Johnny Besch, chef at restaurant BLVD, Chicago

D restaurant and its chef Johnny Besch


All Chicago was a buzz last June when BLVD opened its doors in the West Loop, an area which had previously a rough reputation, but where today is known as the breeding ground of up and coming chefs.

It is an area where an industrial atmosphere collides with elegant restaurants. We discover diversity in cuisine styles, which give rise to an electrifying atmosphere. BLVD restaurant and chef Johnny Besch’s menu, all make sense in this unique district.

At the helm of this trendy new table, chef Johnny Besch. The made in America traveler, with his titan stature has come home to settle his pots and pans in his native town, and this time he’s decided to stay here. Here, at BLVD, he moves within a cinematographic setting inspired by Art Deco and works for a clientele made up of businessmen and hip young Chicagoans.

Chicago’s BLVD restaurant in the US state of Illinois is a unique establishment in a 1950’s Hollywood style setting. A glamorous site that is suspended in time between the past and present, gives rise to an exciting setting. At BLVD Chicago, the cuisine reignites American cuisine from the 1950’s with beef steak and potatoes, inspired by world cuisine, revealing a cultural blending and flavor explosion.

Meeting chef Johnny Besch:

You propose a menu in two parts: dishes to share and individual plates. Is this a common concept in Chicago?

Here, not all restaurants propose a concept of sharing. Most of the time, traditional tasting menus are served in very small portions with a maximum of two to three bites. At BLVD, I work with larger portions because our dishes are designed to be shared by four, five or six people. I’m very attached to this style of shared cuisine. In the last ten years in the US, chefs and caterers are really trying to push this. You know, Americans are used to eating for themselves, in an egotistical way. Among our clientele, we have a lot of businessmen in their fifties. For them, the concept of sharing doesn’t really work. But, on the other hand, friends or families like sharing dishes as it’s friendlier. They’ll choose two or three starters, two or three mains… We send them out and everything is set out on the table before them and that way, everyone gets what they want!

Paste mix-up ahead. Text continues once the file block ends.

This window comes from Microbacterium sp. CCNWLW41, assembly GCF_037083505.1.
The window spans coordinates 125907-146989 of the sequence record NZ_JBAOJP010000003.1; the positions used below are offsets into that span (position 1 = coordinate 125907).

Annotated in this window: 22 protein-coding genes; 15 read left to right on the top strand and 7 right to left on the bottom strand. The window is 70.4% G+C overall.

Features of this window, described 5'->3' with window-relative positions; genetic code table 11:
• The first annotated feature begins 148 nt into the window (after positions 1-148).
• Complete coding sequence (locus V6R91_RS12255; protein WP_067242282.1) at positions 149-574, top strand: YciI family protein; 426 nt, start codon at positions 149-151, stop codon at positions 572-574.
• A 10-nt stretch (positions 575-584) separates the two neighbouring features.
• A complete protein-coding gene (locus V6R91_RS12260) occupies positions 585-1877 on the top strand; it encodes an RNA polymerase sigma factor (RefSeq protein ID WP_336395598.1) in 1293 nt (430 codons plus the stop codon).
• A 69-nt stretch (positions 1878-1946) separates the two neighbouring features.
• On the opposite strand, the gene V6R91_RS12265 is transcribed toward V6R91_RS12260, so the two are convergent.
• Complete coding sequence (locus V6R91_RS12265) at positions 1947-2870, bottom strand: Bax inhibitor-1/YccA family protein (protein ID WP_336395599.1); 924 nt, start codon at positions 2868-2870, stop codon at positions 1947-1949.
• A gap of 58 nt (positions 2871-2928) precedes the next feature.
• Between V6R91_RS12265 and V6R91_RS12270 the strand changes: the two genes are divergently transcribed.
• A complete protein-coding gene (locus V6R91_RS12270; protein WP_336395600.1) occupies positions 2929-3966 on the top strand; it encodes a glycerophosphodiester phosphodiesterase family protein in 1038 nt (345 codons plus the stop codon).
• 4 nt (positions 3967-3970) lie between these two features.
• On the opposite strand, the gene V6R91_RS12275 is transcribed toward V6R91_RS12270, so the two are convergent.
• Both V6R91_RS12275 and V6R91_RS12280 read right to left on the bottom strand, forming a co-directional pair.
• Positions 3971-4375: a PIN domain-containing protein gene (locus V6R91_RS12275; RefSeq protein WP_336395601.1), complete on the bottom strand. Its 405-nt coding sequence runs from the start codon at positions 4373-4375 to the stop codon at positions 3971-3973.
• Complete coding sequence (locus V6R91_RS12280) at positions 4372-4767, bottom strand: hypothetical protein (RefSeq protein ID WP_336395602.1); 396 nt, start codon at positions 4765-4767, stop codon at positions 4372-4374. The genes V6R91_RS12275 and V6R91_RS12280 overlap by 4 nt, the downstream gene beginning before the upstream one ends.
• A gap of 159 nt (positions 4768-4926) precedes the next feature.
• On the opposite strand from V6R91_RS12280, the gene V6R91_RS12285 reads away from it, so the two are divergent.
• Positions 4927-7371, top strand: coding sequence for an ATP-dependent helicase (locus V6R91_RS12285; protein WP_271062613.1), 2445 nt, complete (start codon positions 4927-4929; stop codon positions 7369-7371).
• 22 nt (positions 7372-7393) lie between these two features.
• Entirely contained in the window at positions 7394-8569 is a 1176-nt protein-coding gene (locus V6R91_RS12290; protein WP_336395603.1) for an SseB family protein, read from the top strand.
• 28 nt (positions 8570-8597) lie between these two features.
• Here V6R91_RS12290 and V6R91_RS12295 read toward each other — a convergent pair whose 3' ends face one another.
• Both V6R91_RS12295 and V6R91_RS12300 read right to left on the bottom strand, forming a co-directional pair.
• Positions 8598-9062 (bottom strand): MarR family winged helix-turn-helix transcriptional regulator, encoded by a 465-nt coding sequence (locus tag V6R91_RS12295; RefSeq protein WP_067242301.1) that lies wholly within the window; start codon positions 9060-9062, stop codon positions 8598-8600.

What are the latest culinary trends in Chicago?

Oh, there are plenty! I’ll just mention a few; firstly a Middle-Eastern influence, flavor combination, spices and plating styles. Then, there’s a big trend to respect seasonality, to work with products from local farms, and this comes from the request of the customer. Some chefs highlight independent farms, which I do too. I’ve met with producers who supply me with mushrooms, flowers, ducks… At the moment I work with Closed Loop Farms, a network of regional urban farms around Chicago, that connects the producer to the consumer. For example: the Chicago Mushroom Company for mushrooms, or Publican Quality Bread for bread. This proximity with the farmer is one of the biggest trends in Chicago.